Isle Of Man / Ellan Vannin

Isle of Man coroner call prompts 'legal high' ban

Legal highs
Image caption Most legal highs are not covered by drugs laws in the UK because they are chemically different to their illegal counterparts

Tynwald, the Isle of Man's parliament, has voted to ban a "legal high" drug called AMT after a call for stricter controls from the Manx coroner.

Last year John Needham recommended the substance be made a controlled drug after the death of a man in the south of the island.

William James Ritchie, from Ballsalla, died in February 2013 after taking alpha-methyltryptamine, or AMT.

The Manx ban comes into force on 1 July and will last for a year.

A permanent extension will be made after 12 months.

A government spokesman said the new legislation made AMT a Class C drug on the Isle of Man.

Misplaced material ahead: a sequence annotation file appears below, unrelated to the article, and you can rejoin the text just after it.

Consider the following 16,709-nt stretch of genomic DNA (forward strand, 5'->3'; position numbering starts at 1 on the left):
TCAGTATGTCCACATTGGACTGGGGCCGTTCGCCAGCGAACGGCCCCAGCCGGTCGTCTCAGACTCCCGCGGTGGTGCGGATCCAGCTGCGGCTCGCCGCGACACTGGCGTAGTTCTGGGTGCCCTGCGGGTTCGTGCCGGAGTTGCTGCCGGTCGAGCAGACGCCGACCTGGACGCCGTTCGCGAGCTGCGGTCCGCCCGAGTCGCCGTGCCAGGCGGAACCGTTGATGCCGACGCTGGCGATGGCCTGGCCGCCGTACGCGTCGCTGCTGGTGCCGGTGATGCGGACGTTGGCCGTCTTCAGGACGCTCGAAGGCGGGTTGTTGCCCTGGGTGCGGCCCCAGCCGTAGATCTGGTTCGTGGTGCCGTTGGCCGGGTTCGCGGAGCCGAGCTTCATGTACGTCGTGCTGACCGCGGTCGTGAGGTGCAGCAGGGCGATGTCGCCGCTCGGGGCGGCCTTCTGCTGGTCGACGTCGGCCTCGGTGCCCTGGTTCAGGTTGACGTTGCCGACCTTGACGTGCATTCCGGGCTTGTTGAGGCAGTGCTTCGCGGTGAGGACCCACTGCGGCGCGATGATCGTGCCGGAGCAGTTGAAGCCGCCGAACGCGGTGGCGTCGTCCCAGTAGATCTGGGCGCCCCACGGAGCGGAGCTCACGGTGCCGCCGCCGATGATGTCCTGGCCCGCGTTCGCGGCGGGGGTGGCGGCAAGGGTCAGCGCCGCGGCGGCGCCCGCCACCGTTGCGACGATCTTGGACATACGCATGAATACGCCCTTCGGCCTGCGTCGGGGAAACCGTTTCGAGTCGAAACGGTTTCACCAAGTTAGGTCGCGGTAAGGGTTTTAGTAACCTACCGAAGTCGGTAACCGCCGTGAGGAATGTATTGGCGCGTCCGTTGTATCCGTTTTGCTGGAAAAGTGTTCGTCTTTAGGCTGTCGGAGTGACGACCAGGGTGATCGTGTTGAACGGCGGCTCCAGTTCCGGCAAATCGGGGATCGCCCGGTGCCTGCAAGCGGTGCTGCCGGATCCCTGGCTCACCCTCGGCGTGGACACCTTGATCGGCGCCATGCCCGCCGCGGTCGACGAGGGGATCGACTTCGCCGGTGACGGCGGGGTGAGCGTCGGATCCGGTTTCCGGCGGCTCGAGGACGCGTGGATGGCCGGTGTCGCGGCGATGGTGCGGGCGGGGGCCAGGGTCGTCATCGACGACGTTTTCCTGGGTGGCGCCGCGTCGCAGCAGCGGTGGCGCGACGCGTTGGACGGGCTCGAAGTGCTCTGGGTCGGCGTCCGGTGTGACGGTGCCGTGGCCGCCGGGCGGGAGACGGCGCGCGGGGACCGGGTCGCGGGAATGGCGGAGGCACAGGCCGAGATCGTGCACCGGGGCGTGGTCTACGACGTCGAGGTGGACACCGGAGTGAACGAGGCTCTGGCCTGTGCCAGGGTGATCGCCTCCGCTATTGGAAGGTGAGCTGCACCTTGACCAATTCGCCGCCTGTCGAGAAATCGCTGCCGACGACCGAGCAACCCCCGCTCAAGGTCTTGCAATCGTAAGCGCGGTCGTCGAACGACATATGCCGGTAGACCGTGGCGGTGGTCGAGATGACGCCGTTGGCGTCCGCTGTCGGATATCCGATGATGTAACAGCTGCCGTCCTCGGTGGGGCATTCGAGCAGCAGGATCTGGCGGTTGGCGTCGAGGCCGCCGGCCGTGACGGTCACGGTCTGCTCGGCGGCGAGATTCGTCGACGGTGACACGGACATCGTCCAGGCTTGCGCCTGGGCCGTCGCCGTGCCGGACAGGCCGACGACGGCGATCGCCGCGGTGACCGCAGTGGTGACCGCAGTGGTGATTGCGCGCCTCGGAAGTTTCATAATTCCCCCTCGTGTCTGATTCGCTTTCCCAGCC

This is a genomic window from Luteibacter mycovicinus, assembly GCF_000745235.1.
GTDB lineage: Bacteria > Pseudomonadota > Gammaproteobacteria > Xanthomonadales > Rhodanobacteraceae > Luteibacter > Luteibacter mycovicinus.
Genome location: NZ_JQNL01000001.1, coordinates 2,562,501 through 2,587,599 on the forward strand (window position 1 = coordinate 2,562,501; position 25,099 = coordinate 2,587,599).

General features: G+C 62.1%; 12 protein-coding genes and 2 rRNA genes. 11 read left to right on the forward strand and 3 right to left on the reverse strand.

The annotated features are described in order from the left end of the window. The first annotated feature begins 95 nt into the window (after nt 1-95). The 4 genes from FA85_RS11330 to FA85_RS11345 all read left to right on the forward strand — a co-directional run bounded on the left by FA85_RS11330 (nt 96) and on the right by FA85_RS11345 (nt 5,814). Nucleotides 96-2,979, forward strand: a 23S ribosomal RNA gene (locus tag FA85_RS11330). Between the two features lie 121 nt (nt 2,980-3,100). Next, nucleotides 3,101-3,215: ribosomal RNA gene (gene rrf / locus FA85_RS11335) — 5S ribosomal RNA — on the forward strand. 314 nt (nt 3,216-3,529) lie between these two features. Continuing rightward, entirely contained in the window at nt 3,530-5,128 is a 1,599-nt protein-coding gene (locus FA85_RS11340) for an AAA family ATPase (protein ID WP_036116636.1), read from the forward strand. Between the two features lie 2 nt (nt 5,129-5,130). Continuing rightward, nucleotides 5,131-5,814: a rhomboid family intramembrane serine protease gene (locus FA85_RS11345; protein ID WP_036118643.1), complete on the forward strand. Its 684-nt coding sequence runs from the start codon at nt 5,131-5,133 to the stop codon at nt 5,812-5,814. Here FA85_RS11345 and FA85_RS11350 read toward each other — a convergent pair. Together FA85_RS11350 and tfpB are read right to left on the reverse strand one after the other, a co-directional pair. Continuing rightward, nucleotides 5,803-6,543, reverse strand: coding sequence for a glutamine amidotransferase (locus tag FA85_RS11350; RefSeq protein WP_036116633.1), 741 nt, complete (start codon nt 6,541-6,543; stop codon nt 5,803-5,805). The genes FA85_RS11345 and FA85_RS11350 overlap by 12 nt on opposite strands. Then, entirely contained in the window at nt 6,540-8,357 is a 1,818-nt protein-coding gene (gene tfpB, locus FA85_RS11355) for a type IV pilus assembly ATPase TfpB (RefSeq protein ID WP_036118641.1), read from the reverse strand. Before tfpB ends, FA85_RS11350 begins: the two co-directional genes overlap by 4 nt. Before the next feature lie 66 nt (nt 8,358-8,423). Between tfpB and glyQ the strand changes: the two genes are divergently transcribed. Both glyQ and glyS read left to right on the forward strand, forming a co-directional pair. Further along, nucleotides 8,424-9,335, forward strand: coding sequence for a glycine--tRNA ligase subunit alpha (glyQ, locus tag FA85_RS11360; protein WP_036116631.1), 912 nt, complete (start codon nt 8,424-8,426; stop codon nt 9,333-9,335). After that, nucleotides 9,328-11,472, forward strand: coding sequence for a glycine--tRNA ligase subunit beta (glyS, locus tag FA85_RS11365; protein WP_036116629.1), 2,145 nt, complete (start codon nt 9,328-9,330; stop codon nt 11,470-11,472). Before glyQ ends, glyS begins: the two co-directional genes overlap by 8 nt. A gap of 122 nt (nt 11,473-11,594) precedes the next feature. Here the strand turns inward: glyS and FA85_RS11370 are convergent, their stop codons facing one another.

At Douglas court house last November an inquest heard that Mr Ritchie died either directly because of the toxic effects of AMT, or in combination with an underlying liver condition.

New rules to tackle the rise in the use of the drugs were announced by the European Commission earlier this year.

Health Minister Howard Quayle said: "AMT is a substance which gives rise to a social problem in the island and should be banned to reduce the potential for another death."

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